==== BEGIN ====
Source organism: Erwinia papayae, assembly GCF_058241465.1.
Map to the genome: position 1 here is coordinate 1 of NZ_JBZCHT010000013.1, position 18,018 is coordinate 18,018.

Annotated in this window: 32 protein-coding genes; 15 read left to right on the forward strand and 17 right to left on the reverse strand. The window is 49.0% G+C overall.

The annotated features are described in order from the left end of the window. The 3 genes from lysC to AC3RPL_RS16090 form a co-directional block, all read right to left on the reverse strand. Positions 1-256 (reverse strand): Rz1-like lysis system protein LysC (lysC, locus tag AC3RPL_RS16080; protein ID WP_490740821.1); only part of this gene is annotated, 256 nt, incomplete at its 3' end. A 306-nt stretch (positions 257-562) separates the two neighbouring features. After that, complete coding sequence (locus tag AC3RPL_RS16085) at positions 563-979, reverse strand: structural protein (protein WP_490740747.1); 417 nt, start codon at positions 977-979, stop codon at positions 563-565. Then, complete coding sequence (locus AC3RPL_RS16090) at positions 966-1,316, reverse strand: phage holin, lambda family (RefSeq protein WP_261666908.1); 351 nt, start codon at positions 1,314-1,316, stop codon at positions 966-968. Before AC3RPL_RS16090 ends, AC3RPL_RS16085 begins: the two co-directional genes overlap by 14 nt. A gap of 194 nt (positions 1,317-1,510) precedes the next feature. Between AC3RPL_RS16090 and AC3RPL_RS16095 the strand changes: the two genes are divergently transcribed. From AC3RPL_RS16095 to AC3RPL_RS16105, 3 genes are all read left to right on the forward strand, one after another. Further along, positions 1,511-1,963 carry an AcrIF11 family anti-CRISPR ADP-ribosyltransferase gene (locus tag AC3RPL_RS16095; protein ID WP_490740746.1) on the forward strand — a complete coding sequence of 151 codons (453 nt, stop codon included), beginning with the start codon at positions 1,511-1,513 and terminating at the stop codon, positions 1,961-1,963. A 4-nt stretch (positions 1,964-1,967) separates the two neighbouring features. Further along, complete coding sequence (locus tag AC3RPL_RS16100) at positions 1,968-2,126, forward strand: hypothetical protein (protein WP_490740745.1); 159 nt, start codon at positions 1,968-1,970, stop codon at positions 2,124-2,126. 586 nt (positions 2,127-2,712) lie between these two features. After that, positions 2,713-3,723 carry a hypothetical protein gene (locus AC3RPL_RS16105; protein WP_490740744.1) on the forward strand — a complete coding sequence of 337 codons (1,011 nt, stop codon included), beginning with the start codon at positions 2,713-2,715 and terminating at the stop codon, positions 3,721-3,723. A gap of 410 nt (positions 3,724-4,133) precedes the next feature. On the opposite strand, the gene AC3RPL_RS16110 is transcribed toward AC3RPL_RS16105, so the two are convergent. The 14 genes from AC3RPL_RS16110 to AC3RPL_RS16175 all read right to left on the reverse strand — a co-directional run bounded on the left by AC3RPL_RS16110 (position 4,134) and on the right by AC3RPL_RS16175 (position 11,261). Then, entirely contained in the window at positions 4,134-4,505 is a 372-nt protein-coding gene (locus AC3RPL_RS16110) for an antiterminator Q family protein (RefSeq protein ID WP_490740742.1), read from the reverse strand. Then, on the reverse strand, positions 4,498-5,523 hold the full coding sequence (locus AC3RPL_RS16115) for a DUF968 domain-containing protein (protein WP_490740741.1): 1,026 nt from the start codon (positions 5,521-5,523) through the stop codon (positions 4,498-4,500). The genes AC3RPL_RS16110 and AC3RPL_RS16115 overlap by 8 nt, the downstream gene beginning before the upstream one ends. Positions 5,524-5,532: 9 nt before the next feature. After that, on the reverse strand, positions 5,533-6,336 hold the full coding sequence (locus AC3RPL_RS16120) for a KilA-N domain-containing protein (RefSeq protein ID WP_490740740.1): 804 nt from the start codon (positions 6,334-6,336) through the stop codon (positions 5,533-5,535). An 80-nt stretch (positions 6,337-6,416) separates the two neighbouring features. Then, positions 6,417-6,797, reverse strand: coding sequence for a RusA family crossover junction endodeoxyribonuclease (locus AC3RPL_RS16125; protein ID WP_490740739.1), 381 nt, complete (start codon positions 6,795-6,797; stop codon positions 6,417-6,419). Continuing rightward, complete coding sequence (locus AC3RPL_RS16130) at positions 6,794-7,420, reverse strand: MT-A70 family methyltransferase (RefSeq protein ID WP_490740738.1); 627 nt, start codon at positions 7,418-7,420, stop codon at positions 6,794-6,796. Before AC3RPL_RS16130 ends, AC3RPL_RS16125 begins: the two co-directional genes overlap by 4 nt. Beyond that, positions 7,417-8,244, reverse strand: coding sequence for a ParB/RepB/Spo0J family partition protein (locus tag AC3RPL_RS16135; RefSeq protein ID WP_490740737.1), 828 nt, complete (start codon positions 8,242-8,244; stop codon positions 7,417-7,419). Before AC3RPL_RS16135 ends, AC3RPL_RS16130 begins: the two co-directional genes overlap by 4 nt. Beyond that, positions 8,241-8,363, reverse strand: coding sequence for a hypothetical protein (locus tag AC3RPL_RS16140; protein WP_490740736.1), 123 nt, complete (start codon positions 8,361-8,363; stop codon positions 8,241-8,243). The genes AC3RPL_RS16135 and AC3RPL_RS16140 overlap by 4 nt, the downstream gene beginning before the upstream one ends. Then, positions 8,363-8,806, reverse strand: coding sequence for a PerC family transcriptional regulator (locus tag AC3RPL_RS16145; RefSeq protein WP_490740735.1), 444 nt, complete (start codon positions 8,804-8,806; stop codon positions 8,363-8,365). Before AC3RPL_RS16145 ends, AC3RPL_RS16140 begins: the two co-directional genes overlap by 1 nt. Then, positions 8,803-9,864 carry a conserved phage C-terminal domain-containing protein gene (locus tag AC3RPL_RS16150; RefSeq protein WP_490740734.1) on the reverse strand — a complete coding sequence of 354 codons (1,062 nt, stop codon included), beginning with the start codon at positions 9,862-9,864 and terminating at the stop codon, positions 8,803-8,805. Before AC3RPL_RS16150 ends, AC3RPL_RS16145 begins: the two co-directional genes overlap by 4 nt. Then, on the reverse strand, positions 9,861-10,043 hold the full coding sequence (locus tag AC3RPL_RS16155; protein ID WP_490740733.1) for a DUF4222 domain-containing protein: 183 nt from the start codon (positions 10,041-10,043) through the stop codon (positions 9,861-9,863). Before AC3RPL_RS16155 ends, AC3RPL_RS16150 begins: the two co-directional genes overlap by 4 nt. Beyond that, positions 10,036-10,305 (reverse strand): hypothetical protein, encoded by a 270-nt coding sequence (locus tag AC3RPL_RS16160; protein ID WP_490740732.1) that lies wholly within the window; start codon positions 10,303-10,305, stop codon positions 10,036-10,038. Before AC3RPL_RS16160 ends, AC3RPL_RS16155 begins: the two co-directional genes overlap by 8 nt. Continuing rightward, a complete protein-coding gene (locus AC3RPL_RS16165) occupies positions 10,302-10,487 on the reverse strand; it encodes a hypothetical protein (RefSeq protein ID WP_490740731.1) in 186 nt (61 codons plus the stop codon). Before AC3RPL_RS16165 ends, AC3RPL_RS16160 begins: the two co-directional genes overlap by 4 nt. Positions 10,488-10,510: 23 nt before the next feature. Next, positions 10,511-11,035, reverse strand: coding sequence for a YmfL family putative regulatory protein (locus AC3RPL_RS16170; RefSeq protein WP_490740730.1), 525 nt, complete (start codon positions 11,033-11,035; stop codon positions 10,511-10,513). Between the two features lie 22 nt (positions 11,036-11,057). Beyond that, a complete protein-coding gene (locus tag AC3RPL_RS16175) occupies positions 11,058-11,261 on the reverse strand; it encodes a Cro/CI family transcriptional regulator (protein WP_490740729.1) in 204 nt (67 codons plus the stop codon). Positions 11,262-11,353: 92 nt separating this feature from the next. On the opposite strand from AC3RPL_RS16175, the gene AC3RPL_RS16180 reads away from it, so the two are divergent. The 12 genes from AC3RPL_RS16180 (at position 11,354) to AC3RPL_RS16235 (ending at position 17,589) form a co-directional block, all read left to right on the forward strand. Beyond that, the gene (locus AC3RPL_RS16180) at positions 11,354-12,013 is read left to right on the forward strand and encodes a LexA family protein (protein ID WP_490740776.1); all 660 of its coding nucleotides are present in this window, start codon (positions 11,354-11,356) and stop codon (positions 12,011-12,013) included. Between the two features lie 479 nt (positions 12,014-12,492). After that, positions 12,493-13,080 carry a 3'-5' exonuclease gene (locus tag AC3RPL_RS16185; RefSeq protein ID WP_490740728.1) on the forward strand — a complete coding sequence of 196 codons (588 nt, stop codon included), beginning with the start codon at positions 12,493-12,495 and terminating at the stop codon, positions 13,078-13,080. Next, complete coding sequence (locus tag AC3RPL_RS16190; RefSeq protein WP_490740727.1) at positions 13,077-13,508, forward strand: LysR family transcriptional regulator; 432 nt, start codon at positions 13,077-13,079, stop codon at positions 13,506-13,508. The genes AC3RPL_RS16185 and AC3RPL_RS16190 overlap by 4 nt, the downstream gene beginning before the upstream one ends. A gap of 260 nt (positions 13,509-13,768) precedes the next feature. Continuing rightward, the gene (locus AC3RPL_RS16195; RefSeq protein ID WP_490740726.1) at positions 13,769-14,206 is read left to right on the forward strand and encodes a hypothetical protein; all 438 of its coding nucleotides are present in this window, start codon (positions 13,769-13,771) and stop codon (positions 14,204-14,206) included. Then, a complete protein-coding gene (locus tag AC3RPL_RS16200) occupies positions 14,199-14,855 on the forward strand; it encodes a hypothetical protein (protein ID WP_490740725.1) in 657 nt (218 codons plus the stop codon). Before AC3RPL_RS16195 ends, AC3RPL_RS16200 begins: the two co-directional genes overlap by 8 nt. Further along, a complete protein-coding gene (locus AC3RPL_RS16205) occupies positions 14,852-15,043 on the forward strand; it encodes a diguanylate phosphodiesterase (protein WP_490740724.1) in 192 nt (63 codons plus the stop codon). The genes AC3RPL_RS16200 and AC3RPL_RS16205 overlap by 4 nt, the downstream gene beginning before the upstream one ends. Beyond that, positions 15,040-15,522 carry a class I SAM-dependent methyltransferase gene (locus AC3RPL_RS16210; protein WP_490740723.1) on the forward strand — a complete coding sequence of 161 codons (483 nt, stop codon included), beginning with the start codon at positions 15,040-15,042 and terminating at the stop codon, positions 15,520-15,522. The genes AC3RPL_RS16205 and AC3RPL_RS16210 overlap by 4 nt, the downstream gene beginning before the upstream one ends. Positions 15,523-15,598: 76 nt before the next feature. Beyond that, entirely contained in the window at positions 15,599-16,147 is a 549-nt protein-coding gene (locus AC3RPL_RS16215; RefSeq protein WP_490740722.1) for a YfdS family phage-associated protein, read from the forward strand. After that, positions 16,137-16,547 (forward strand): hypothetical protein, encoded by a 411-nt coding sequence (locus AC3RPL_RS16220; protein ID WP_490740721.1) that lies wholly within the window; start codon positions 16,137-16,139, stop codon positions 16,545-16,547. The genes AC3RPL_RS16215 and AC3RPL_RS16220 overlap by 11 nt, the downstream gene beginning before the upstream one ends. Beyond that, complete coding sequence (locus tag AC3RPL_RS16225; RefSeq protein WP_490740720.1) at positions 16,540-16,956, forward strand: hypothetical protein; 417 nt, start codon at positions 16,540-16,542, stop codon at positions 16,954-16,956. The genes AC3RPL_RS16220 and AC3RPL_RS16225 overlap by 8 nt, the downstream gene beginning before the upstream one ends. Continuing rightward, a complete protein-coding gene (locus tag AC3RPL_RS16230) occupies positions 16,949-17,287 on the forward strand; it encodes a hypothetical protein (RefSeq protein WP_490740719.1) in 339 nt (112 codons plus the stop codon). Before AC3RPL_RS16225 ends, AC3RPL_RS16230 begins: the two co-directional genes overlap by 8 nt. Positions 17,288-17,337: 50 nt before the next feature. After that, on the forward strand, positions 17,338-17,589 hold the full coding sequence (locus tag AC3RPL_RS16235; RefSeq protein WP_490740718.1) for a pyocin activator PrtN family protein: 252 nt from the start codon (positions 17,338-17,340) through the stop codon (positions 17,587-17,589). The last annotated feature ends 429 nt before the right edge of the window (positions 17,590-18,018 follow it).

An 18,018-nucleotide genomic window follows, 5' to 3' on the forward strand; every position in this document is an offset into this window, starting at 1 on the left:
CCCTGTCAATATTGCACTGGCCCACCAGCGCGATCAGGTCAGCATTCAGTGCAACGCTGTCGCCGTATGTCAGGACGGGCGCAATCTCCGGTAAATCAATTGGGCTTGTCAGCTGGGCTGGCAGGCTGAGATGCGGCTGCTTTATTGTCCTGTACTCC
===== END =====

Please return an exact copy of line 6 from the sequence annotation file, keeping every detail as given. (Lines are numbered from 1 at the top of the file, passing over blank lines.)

CCCTGTCAATATTGCACTGGCCCACCAGCGCGATCAGGTCAGCATTCAGTGCAACGCTGTCGCCGTATGTCAGGACGGGCGCAATCTCCGGTAAATCAATTGGGCTTGTCAGCTGGGCTGGCAGGCTGAGATGCGGCTGCTTTATTGTCCTGTACTCC